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FN1Note: The agenda and participant list for the workshop can be found at http://www.fnih.org/what-we-do/current-lectures-awards-and-events/problem-formulation-for-the-use-of-gene-drive-in-mosquitoesworkshop.
FN2Financial support: The work of the Center for Environmental Risk Assessment in conducting the workshop and preparation of this manuscript was supported by a grant from the Foundation for the National Institutes of Health.
FN3Authors' addresses: Andrew Roberts, Center for Environmental Risk Assessment, International Life Sciences Institute Research Foundation, Washington, DC, E-mail: firstname.lastname@example.org. Paulo Paes de Andrade, Department of Genetics, Federal University of Pernambuco, Recife, Brazil, E-mail: email@example.com. Fredros Okumu, Department of Biomedical and Environmental Science, Ifakara Health Institute, Mikocheni Dar es Salaam, Morogoro, Tanzania, E-mail: firstname.lastname@example.org. Hector Quemada, Donald Danforth Plant Science Center, Institute for International Crop Improvement, Saint Louis, MO, E-mail: email@example.com. Moussa Savadogo, New Partnership for Africa's Development, African Biosafety Network of Expertise, Ougadougou, Burkina Faso, E-mail: firstname.lastname@example.org. Jerome Amir Singh, Centre for the AIDS Programme of Research in South Africa, University of KwaZulu-Natal Science Division, Durban, South Africa, and Dalla Lana School of Public Health, University of Toronto, Toronto, Ontario, Canada, E-mail: email@example.com. Stephanie James, Foundation for National Institute of Health, Bethesda, MD, E-mail: firstname.lastname@example.org.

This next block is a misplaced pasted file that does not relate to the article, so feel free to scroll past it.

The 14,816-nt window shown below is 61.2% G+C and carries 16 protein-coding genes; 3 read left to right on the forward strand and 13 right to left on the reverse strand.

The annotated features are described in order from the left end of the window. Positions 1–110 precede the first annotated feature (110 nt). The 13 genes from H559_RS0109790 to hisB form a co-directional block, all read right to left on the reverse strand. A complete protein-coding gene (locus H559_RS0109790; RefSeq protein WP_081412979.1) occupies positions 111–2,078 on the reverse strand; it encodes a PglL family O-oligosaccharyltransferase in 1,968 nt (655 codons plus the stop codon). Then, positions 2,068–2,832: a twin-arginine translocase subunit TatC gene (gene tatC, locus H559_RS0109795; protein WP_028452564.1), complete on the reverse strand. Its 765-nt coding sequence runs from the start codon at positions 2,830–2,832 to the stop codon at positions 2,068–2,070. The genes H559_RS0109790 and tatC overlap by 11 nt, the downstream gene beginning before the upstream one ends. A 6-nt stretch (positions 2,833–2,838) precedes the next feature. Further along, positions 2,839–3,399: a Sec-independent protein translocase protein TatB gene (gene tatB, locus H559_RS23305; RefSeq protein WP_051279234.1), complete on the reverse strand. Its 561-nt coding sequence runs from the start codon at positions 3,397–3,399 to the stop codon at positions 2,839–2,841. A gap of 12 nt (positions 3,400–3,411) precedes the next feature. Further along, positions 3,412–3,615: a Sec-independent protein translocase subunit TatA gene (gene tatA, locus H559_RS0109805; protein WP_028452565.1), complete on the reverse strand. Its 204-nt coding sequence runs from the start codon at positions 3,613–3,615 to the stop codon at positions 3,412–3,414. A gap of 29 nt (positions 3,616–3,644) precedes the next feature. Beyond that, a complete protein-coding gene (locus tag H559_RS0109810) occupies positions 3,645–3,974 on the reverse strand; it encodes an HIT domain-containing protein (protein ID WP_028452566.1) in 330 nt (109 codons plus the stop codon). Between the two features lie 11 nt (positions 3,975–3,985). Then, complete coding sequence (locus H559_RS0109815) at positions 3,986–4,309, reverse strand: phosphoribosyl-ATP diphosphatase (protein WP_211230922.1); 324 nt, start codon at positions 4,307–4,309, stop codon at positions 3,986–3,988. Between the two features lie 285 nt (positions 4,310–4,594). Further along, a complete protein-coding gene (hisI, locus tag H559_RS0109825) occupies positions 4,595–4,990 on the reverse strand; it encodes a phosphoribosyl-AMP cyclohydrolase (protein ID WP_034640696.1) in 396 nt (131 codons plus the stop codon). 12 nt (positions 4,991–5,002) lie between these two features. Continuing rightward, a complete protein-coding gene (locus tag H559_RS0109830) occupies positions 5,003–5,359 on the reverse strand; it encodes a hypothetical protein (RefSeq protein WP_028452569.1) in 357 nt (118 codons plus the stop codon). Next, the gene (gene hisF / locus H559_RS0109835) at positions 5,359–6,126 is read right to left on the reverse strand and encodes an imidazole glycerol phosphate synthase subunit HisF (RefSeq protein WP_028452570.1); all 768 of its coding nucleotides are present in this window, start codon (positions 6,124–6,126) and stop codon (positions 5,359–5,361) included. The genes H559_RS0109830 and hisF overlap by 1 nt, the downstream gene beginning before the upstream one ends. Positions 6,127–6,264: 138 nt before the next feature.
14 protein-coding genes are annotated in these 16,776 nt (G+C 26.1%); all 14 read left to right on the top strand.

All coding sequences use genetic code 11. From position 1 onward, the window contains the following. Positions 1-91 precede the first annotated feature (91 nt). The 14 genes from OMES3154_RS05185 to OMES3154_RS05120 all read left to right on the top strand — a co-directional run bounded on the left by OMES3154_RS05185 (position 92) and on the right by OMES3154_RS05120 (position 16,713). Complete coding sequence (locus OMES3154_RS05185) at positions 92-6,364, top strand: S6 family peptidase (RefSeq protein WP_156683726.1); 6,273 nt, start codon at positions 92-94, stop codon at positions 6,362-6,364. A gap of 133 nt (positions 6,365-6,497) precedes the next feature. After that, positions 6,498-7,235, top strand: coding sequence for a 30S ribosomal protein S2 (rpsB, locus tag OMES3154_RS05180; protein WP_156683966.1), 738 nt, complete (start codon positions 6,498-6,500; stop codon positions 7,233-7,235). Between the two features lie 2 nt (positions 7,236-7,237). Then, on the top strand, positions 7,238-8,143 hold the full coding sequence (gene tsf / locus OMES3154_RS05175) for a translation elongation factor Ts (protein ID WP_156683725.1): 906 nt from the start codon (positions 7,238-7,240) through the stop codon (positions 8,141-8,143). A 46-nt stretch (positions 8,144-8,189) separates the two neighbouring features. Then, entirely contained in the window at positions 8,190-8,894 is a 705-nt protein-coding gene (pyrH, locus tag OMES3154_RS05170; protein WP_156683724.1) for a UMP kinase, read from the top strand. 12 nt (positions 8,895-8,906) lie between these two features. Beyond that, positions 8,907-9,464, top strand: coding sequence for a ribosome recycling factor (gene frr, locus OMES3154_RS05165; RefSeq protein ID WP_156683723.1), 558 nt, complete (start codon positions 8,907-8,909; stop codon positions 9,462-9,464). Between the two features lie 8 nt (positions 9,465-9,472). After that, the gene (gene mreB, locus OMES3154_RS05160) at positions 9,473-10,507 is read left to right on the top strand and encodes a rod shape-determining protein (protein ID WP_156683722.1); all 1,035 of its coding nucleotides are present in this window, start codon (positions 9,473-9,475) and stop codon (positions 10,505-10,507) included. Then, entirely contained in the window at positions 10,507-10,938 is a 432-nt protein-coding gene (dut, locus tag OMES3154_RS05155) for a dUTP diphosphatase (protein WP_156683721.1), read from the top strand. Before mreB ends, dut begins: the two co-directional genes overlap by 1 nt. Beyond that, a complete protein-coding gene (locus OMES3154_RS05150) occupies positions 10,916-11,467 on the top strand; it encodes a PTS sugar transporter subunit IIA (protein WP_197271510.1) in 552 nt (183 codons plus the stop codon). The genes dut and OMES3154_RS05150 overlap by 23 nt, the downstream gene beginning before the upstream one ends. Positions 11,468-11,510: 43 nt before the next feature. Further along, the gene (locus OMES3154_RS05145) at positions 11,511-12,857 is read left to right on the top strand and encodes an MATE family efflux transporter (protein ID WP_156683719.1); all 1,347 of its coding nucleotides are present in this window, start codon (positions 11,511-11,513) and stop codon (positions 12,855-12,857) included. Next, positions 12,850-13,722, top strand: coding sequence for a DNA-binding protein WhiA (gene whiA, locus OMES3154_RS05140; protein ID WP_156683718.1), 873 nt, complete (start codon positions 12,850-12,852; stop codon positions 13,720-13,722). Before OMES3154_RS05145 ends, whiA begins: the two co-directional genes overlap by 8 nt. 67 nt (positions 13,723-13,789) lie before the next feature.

- The American Society of Tropical Medicine and Hygiene,
- Source: The American Journal of Tropical Medicine and Hygiene, Volume 96, Issue 3, Mar 2017, p. 530 - 533
oa Results from the Workshop “Problem Formulation for the Use of Gene Drive in Mosquitoes”
Reducing the incidence of malaria has been a public health priority for nearly a century. New technologies and associated vector control strategies play an important role in the prospect of sustained reductions. The development of the CRISPR/Cas9 gene editing system has generated new possibilities for the use of gene-drive constructs to reduce or alter vector populations to reduce malaria incidence. However, before these technologies can be developed and exploited, it will be necessary to understand and assess the likelihood of any potential harms to humans or the environment. To begin this process, the Foundation for the National Institutes of Health and the International Life Sciences Institute Research Foundation organized an expert workshop to consider the potential risks related to the use of gene drives in Anopheles gambiae for malaria control in Africa. The resulting discussion yielded a series of consensus points that are reported here.
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